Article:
We must always bear in mind that it is possible for a Christian to sow to the flesh and “reap corruption” (Gal 6:8). Paul’s mention of the way of death is not an idle matter; it has bearing on you and me. Our position has been changed forever—we are in Christ. Our person has also been changed forever—we are slaves of righteousness. But we are still capable of corrupting the life that God has given us. While our position is secure, our experience in life can wither and die (Rom 8:13).

 

Hear this again: If you refuse to present yourself to God, the result is death! This is serious! Paul is implying that you cannot be happy in sin! Admittedly, there is passing pleasure in sin (Heb 11:25b), but it is always insatiable and unfulfilling. Hence, the most miserable person in the world is the Christian who tries to live in sin. The Holy Spirit that lives within this believer is grieved and quenched. God loves this person too much to let him or her remain in a state of rebellion. The Spirit will chasten and rebuke and do whatever is necessary to bring the sinning saint to repentance.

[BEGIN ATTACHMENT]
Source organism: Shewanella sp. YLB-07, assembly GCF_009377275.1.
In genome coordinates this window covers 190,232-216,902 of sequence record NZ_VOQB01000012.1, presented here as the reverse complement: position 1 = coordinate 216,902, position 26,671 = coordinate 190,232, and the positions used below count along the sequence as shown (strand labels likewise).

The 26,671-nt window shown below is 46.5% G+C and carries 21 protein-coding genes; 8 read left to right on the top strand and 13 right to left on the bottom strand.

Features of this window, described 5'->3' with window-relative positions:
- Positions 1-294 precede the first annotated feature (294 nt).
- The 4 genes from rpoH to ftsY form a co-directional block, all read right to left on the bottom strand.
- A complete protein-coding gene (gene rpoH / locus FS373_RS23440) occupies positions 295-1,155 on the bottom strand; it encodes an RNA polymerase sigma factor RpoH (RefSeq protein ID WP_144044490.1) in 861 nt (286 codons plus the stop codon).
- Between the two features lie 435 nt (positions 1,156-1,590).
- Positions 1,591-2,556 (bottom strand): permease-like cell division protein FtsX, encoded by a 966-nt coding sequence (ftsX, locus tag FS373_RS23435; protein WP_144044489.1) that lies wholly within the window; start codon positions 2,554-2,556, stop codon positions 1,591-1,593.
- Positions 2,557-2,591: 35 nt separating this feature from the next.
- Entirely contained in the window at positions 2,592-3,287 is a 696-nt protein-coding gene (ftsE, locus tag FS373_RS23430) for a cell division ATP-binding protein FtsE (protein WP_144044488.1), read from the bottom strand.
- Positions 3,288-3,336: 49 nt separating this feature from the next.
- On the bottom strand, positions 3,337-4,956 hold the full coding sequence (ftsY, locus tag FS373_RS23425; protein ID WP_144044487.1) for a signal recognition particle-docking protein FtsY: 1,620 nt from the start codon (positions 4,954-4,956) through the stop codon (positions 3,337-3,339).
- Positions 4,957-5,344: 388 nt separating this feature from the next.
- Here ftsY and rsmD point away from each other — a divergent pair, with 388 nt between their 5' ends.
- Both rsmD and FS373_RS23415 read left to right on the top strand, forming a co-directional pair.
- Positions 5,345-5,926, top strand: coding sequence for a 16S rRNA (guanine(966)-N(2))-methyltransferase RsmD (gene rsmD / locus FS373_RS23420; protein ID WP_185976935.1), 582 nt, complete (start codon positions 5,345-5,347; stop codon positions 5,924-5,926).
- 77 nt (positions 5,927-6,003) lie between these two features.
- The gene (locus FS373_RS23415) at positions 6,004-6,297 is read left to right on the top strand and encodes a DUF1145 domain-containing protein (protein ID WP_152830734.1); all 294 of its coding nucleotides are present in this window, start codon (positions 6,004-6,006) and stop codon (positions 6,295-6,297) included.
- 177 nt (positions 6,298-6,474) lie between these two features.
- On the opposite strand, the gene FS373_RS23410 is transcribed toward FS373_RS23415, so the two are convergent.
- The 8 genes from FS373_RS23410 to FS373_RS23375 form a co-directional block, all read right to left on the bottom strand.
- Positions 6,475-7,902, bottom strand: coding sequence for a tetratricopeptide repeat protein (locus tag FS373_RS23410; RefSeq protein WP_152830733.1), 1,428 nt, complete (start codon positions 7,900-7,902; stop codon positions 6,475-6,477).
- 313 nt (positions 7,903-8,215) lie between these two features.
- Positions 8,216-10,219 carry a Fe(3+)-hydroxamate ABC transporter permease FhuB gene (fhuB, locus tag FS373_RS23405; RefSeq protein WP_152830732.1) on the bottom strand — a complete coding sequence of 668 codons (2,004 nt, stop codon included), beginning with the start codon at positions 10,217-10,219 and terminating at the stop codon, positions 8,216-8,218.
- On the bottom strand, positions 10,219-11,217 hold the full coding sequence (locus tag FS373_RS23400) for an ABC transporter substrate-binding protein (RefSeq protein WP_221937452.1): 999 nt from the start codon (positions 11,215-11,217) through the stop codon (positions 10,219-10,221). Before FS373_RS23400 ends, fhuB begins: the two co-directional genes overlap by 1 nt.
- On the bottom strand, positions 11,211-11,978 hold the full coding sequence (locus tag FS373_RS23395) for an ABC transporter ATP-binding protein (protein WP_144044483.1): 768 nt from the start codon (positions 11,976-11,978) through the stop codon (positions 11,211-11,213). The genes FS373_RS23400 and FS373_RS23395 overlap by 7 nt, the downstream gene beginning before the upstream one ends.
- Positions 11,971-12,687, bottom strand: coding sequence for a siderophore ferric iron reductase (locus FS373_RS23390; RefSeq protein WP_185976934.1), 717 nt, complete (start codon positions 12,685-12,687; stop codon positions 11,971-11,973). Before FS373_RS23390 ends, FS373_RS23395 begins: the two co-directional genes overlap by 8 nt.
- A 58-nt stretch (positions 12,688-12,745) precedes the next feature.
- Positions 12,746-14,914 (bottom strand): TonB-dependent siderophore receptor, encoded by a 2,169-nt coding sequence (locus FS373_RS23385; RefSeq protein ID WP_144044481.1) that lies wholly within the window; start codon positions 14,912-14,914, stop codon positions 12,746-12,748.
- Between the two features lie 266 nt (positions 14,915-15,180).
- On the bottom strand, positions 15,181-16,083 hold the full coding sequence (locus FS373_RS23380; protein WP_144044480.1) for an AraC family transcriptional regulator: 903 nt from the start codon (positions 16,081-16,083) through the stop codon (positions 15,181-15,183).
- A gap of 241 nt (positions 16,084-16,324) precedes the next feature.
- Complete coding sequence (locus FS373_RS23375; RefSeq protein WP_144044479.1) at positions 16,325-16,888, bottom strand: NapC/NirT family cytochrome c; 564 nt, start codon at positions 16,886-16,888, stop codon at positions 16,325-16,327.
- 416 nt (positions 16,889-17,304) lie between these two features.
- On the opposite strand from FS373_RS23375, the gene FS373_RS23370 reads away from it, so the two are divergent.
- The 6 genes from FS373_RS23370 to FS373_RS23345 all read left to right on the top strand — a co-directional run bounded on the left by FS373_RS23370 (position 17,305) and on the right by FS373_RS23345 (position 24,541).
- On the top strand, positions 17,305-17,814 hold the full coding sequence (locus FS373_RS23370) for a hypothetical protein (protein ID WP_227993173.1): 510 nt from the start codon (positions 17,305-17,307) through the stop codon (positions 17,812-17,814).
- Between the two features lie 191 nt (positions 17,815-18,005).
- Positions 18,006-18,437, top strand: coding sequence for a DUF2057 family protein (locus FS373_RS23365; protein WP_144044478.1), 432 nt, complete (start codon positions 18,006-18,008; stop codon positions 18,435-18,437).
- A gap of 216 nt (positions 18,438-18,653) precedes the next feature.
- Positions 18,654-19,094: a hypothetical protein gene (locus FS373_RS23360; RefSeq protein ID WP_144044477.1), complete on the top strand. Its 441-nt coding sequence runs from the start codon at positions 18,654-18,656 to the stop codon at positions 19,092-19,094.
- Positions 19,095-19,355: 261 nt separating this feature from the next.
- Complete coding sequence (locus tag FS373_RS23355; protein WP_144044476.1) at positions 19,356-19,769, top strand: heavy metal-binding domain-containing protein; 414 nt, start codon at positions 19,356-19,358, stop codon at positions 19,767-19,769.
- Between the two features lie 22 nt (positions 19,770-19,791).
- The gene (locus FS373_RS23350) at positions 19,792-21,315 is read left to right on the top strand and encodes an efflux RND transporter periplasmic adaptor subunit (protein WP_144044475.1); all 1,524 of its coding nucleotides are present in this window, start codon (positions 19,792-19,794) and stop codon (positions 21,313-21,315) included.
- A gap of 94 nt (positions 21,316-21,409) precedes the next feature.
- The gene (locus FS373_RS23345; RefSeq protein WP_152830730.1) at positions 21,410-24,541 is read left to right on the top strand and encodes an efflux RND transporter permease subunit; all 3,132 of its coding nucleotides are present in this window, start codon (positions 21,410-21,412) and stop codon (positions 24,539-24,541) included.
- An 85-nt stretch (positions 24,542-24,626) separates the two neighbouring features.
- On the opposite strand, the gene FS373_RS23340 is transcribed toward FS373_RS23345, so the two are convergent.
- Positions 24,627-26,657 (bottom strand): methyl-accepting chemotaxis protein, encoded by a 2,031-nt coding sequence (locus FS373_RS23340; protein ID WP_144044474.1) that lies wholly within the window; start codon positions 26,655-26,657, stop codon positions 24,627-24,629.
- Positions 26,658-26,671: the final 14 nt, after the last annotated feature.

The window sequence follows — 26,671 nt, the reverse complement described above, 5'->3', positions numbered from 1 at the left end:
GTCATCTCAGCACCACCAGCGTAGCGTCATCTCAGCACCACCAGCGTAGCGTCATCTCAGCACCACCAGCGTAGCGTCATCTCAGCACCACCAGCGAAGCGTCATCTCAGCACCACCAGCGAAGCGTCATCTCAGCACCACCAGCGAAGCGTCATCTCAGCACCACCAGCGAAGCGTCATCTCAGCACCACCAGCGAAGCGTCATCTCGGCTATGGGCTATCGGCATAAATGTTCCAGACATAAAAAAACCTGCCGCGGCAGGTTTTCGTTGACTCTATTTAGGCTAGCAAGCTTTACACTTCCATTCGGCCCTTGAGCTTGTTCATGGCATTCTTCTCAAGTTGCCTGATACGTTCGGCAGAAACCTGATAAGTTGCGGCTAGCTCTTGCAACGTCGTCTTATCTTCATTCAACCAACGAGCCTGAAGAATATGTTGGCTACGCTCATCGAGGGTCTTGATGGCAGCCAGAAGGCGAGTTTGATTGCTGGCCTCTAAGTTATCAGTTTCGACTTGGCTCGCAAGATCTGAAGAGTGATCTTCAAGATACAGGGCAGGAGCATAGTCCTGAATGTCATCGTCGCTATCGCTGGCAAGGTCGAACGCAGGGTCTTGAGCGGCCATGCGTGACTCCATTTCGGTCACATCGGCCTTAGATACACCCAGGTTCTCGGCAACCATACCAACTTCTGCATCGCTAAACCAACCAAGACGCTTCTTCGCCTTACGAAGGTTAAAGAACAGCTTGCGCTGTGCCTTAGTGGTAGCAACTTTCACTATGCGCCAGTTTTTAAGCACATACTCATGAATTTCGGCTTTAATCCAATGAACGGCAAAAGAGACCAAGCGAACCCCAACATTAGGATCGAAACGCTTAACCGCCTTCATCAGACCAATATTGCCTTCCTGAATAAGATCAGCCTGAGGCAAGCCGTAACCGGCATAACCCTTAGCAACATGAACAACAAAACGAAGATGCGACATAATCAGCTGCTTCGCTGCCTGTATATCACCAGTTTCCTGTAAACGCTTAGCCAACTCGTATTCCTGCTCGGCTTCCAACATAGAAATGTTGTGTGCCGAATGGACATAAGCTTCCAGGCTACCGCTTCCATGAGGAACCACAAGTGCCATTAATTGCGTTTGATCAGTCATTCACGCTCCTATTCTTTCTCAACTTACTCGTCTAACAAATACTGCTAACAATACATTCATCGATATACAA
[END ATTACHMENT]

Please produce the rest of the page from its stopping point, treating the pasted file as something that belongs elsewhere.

Sin for the believer is nothing better than chocolate-covered Alpo. It may bring momentary pleasure, but the aftertaste will kill you. To go for Alpo when the choicest steak is available is foolish beyond words. Until we understand that sin is as foolish as it is wrong, we probably won’t change. Sin is insanity! It brings nothing but grief! Moreover, living for Christ far exceeds living for sin. There’s just no comparison! Luis Palau once said, “If you like sin, you’ll love holiness.” That’s what Paul is saying. If you thought sin was fun, try some holiness for a while. It’s really fun! There’s no bad aftertaste, and there’s no guilty conscience, and there’s nothing left to be remorseful about. Sin satisfies for a little while. Holiness satisfies forever.

Paul concludes this passage by arguing that following God results in holiness and eternal life (6:22-23).